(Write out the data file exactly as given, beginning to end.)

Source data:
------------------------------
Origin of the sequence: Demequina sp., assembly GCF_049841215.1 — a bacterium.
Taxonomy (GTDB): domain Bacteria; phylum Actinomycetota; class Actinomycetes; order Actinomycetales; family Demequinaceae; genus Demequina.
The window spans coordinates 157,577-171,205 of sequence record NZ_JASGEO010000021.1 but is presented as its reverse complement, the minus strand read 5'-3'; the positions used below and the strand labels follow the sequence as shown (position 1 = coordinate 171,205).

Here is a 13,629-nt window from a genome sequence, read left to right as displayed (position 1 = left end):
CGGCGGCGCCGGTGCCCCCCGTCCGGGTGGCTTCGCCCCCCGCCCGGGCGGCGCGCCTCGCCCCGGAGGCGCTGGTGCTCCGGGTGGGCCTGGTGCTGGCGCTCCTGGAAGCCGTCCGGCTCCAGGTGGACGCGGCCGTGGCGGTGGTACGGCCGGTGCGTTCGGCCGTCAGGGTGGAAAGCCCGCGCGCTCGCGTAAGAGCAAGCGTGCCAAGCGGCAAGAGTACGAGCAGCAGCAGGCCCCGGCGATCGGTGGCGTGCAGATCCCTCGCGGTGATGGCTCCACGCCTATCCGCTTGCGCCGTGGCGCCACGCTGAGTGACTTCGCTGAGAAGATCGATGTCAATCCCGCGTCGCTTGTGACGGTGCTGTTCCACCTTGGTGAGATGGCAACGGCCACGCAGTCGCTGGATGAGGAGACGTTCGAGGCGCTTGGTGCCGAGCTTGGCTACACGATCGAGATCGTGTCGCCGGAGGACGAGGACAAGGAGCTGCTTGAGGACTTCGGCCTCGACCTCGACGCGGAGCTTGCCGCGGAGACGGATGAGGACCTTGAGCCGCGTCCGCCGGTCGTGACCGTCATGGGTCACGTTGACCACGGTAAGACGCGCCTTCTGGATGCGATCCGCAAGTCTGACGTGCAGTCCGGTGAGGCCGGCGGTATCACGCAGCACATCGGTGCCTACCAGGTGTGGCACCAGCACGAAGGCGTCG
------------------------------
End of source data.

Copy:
Origin of the sequence: Demequina sp., assembly GCF_049841215.1 — a bacterium.
Taxonomy (GTDB): domain Bacteria; phylum Actinomycetota; class Actinomycetes; order Actinomycetales; family Demequinaceae; genus Demequina.
The window spans coordinates 157,577-171,205 of sequence record NZ_JASGEO010000021.1 but is presented as its reverse complement, the minus strand read 5'-3'; the positions used below and the strand labels follow the sequence as shown (position 1 = coordinate 171,205).

Here is a 13,629-nt window from a genome sequence, read left to right as displayed (position 1 = left end):
CGGCGGCGCCGGTGCCCCCCGTCCGGGTGGCTTCGCCCCCCGCCCGGGCGGCGCGCCTCGCCCCGGAGGCGCTGGTGCTCCGGGTGGGCCTGGTGCTGGCGCTCCTGGAAGCCGTCCGGCTCCAGGTGGACGCGGCCGTGGCGGTGGTACGGCCGGTGCGTTCGGCCGTCAGGGTGGAAAGCCCGCGCGCTCGCGTAAGAGCAAGCGTGCCAAGCGGCAAGAGTACGAGCAGCAGCAGGCCCCGGCGATCGGTGGCGTGCAGATCCCTCGCGGTGATGGCTCCACGCCTATCCGCTTGCGCCGTGGCGCCACGCTGAGTGACTTCGCTGAGAAGATCGATGTCAATCCCGCGTCGCTTGTGACGGTGCTGTTCCACCTTGGTGAGATGGCAACGGCCACGCAGTCGCTGGATGAGGAGACGTTCGAGGCGCTTGGTGCCGAGCTTGGCTACACGATCGAGATCGTGTCGCCGGAGGACGAGGACAAGGAGCTGCTTGAGGACTTCGGCCTCGACCTCGACGCGGAGCTTGCCGCGGAGACGGATGAGGACCTTGAGCCGCGTCCGCCGGTCGTGACCGTCATGGGTCACGTTGACCACGGTAAGACGCGCCTTCTGGATGCGATCCGCAAGTCTGACGTGCAGTCCGGTGAGGCCGGCGGTATCACGCAGCACATCGGTGCCTACCAGGTGTGGCACCAGCACGAAGGCGTCG